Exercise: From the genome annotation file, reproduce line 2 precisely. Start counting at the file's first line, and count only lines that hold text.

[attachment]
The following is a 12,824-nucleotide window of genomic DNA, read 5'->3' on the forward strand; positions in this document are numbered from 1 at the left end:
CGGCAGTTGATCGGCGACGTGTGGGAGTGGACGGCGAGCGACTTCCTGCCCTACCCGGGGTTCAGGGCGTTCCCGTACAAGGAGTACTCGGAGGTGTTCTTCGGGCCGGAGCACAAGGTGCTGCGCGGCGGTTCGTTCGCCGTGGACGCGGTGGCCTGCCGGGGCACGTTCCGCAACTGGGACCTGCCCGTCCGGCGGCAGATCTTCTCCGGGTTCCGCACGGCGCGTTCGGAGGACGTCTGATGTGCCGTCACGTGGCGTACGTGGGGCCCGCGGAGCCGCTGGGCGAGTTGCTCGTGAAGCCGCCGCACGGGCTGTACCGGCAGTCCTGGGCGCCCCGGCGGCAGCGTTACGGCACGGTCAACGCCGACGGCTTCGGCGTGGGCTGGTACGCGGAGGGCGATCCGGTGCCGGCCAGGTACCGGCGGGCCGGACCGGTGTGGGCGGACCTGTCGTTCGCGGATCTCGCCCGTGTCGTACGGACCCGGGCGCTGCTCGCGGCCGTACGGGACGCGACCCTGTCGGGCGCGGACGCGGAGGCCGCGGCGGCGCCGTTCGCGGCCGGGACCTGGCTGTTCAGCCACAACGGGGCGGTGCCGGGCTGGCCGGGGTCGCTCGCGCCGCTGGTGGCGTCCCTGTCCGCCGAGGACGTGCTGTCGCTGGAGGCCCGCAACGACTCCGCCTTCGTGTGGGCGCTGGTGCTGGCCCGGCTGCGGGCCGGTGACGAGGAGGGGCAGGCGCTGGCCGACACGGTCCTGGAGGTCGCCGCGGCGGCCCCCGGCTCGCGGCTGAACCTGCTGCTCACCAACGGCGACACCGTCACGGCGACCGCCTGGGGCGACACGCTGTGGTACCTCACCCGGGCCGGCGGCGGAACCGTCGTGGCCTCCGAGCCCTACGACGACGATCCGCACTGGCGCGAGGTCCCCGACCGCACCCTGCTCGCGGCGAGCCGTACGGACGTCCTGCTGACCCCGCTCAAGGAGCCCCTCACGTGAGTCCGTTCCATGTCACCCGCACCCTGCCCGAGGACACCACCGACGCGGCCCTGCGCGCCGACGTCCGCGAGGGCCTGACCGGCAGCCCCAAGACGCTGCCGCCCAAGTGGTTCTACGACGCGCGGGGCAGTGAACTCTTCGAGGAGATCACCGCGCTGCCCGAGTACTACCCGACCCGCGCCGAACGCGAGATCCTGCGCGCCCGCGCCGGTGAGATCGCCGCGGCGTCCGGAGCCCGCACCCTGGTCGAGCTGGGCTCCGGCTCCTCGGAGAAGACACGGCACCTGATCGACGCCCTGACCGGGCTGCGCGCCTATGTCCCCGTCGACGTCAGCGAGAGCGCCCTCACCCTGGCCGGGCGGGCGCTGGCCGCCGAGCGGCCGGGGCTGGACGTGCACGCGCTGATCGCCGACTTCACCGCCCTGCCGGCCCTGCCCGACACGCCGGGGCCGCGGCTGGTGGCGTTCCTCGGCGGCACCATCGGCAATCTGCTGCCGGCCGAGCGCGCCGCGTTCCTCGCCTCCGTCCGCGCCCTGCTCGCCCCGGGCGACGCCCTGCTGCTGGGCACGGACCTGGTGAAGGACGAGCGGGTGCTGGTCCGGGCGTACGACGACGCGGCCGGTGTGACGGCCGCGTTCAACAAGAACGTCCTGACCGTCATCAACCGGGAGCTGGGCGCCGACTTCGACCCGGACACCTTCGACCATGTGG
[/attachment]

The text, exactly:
CGGCAGTTGATCGGCGACGTGTGGGAGTGGACGGCGAGCGACTTCCTGCCCTACCCGGGGTTCAGGGCGTTCCCGTACAAGGAGTACTCGGAGGTGTTCTTCGGGCCGGAGCACAAGGTGCTGCGCGGCGGTTCGTTCGCCGTGGACGCGGTGGCCTGCCGGGGCACGTTCCGCAACTGGGACCTGCCCGTCCGGCGGCAGATCTTCTCCGGGTTCCGCACGGCGCGTTCGGAGGACGTCTGATGTGCCGTCACGTGGCGTACGTGGGGCCCGCGGAGCCGCTGGGCGAGTTGCTCGTGAAGCCGCCGCACGGGCTGTACCGGCAGTCCTGGGCGCCCCGGCGGCAGCGTTACGGCACGGTCAACGCCGACGGCTTCGGCGTGGGCTGGTACGCGGAGGGCGATCCGGTGCCGGCCAGGTACCGGCGGGCCGGACCGGTGTGGGCGGACCTGTCGTTCGCGGATCTCGCCCGTGTCGTACGGACCCGGGCGCTGCTCGCGGCCGTACGGGACGCGACCCTGTCGGGCGCGGACGCGGAGGCCGCGGCGGCGCCGTTCGCGGCCGGGACCTGGCTGTTCAGCCACAACGGGGCGGTGCCGGGCTGGCCGGGGTCGCTCGCGCCGCTGGTGGCGTCCCTGTCCGCCGAGGACGTGCTGTCGCTGGAGGCCCGCAACGACTCCGCCTTCGTGTGGGCGCTGGTGCTGGCCCGGCTGCGGGCCGGTGACGAGGAGGGGCAGGCGCTGGCCGACACGGTCCTGGAGGTCGCCGCGGCGGCCCCCGGCTCGCGGCTGAACCTGCTGCTCACCAACGGCGACACCGTCACGGCGACCGCCTGGGGCGACACGCTGTGGTACCTCACCCGGGCCGGCGGCGGAACCGTCGTGGCCTCCGAGCCCTACGACGACGATCCGCACTGGCGCGAGGTCCCCGACCGCACCCTGCTCGCGGCGAGCCGTACGGACGTCCTGCTGACCCCGCTCAAGGAGCCCCTCACGTGAGTCCGTTCCATGTCACCCGCACCCTGCCCGAGGACACCACCGACGCGGCCCTGCGCGCCGACGTCCGCGAGGGCCTGACCGGCAGCCCCAAGACGCTGCCGCCCAAGTGGTTCTACGACGCGCGGGGCAGTGAACTCTTCGAGGAGATCACCGCGCTGCCCGAGTACTACCCGACCCGCGCCGAACGCGAGATCCTGCGCGCCCGCGCCGGTGAGATCGCCGCGGCGTCCGGAGCCCGCACCCTGGTCGAGCTGGGCTCCGGCTCCTCGGAGAAGACACGGCACCTGATCGACGCCCTGACCGGGCTGCGCGCCTATGTCCCCGTCGACGTCAGCGAGAGCGCCCTCACCCTGGCCGGGCGGGCGCTGGCCGCCGAGCGGCCGGGGCTGGACGTGCACGCGCTGATCGCCGACTTCACCGCCCTGCCGGCCCTGCCCGACACGCCGGGGCCGCGGCTGGTGGCGTTCCTCGGCGGCACCATCGGCAATCTGCTGCCGGCCGAGCGCGCCGCGTTCCTCGCCTCCGTCCGCGCCCTGCTCGCCCCGGGCGACGCCCTGCTGCTGGGCACGGACCTGGTGAAGGACGAGCGGGTGCTGGTCCGGGCGTACGACGACGCGGCCGGTGTGACGGCCGCGTTCAACAAGAACGTCCTGACCGTCATCAACCGGGAGCTGGGCGCCGACTTCGACCCGGACACCTTCGACCATGTGG